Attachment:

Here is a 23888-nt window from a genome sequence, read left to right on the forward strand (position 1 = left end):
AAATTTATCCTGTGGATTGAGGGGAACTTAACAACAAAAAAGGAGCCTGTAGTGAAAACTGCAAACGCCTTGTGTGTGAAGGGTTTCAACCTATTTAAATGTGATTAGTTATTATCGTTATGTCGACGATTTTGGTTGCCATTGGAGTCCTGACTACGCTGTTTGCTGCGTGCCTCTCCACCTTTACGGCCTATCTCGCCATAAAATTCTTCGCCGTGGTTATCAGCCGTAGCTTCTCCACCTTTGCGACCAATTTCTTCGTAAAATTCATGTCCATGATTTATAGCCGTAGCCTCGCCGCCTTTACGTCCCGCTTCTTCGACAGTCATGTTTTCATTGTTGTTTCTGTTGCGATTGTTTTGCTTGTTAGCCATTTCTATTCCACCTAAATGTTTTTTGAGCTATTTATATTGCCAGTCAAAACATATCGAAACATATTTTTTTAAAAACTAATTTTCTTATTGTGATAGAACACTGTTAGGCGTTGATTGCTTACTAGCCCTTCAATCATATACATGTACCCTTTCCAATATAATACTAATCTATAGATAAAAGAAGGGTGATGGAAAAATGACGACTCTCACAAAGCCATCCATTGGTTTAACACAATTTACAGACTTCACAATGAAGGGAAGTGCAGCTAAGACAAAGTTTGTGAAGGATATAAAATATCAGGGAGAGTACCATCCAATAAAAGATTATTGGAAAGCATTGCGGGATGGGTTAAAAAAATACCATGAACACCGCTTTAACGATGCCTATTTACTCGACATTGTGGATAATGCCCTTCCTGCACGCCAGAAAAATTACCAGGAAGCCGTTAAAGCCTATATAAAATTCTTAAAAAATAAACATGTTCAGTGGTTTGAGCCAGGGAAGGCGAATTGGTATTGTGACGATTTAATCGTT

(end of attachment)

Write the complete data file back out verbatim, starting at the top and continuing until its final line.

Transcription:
Here is a 23888-nt window from a genome sequence, read left to right on the forward strand (position 1 = left end):
AAATTTATCCTGTGGATTGAGGGGAACTTAACAACAAAAAAGGAGCCTGTAGTGAAAACTGCAAACGCCTTGTGTGTGAAGGGTTTCAACCTATTTAAATGTGATTAGTTATTATCGTTATGTCGACGATTTTGGTTGCCATTGGAGTCCTGACTACGCTGTTTGCTGCGTGCCTCTCCACCTTTACGGCCTATCTCGCCATAAAATTCTTCGCCGTGGTTATCAGCCGTAGCTTCTCCACCTTTGCGACCAATTTCTTCGTAAAATTCATGTCCATGATTTATAGCCGTAGCCTCGCCGCCTTTACGTCCCGCTTCTTCGACAGTCATGTTTTCATTGTTGTTTCTGTTGCGATTGTTTTGCTTGTTAGCCATTTCTATTCCACCTAAATGTTTTTTGAGCTATTTATATTGCCAGTCAAAACATATCGAAACATATTTTTTTAAAAACTAATTTTCTTATTGTGATAGAACACTGTTAGGCGTTGATTGCTTACTAGCCCTTCAATCATATACATGTACCCTTTCCAATATAATACTAATCTATAGATAAAAGAAGGGTGATGGAAAAATGACGACTCTCACAAAGCCATCCATTGGTTTAACACAATTTACAGACTTCACAATGAAGGGAAGTGCAGCTAAGACAAAGTTTGTGAAGGATATAAAATATCAGGGAGAGTACCATCCAATAAAAGATTATTGGAAAGCATTGCGGGATGGGTTAAAAAAATACCATGAACACCGCTTTAACGATGCCTATTTACTCGACATTGTGGATAATGCCCTTCCTGCACGCCAGAAAAATTACCAGGAAGCCGTTAAAGCCTATATAAAATTCTTAAAAAATAAACATGTTCAGTGGTTTGAGCCAGGGAAGGCGAATTGGTATTGTGACGATTTAATCGTT